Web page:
Only it didn’t follow her pattern.

He talked excitedly about his course and his family, they discussed what they were reading and watching and listening to, and outside the light was fading and Teresa felt that the world was leaning forward and lowering its voice. But there was no change in the atmosphere; no veer of subject into deep, unchartered waters. He stayed as friendly and kind as he’d always been. When they parted, it was with a smile, an assertion that we should do this again, and a wave.

That was all.

Afterwards she felt dazed, wandering in an elated mist of colour and the sound of his voice, because it had been far better than all her reveries, he high above any holograph she conjured; but it didn’t take long for the sorrow to set in again. That was the trouble, that the eternal fly in the ointment; however much of him she had, she wanted more. Once upon a time he’d been a face in a crowd, a little flutter of attraction; then they’d been introduced, but for a while, still, he’d been a faraway figure, so that even the exchange of a word set her dizzy with joy. But as they moved into the same circles, as they become, indisputably, friends, she craved more and higher. For the Teresa of a year ago, the thought of an hour over coffee would have been an inenarrable wonder. Now it made worse the dull ache that never left her. In one way she cherished it – and she never would never go backwards, never – but she knew, also, that passion and suffering have the same root in Latin. She holed up in her tiny room, replaying every moment and wishing for the if and the maybe.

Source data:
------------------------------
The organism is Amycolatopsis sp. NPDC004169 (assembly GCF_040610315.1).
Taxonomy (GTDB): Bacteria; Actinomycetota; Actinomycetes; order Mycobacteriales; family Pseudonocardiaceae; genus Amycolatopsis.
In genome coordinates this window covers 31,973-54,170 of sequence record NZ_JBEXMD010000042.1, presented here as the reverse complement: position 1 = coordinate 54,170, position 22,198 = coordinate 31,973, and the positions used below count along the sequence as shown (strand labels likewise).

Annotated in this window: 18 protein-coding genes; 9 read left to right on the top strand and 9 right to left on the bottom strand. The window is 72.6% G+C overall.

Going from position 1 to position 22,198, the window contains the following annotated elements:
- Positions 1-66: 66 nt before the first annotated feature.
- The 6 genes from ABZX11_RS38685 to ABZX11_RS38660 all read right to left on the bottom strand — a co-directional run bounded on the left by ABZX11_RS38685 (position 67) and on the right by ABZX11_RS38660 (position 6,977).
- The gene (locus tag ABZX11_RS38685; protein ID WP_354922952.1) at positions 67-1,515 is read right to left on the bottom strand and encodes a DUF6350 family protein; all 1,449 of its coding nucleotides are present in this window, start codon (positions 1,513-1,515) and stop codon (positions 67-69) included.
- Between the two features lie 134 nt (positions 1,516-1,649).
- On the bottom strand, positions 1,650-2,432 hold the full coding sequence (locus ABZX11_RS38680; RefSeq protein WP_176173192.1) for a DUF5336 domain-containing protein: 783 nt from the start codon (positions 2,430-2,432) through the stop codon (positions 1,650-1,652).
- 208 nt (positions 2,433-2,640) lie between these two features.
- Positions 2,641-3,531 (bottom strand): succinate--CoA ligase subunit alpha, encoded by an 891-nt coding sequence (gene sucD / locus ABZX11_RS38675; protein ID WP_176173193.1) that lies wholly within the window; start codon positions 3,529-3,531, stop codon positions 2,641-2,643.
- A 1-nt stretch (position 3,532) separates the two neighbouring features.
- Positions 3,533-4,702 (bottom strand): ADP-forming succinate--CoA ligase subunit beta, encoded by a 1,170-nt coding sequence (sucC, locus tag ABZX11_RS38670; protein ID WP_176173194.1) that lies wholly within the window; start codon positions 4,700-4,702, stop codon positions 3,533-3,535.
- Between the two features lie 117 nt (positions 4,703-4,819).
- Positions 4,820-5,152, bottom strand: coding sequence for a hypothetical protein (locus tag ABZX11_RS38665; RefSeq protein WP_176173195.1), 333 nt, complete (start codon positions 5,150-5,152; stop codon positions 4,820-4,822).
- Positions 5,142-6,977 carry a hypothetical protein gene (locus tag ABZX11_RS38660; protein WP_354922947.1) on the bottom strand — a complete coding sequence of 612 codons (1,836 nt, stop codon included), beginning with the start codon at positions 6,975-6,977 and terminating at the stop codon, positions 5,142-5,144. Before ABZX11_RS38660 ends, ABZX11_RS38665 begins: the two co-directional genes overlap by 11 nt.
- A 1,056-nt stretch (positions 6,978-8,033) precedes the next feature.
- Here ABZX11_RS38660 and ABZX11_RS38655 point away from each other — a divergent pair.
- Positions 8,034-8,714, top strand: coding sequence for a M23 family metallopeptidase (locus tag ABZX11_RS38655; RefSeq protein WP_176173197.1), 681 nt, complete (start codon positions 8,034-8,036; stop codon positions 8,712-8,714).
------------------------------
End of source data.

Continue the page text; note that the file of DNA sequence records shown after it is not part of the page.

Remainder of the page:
~***~

19 comments:

  1. Oh my gosh, your writing is so lovely and I just awfhuisdghi. I adore this.

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    1. Thank you so much! You're very kind <3

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  2. THE SILKWORM!!! I'm in love with that series! Doesn't it just get better and better? Strike is such a great character!

    Ahem. As for the post, great prompt! It's good to take risks!

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    1. IT'S SO GOOD! I'M SO EXCITED FOR CAREER OF EVIL!!! I know, I love him <3 <3

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  3. Great post, Emily. Very lyrical. I could imagine listening to some soft piano music to this. :)

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    1. Thank you! I think Teresa probably listens to quite a lot of piano music, bless her soul <3

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  4. This was . . . alarmingly relatable, but at the same time, a little over-the-top. In other words, totally excellent!! :D I feel almost like this could develop into a yandere situation. o.0 XD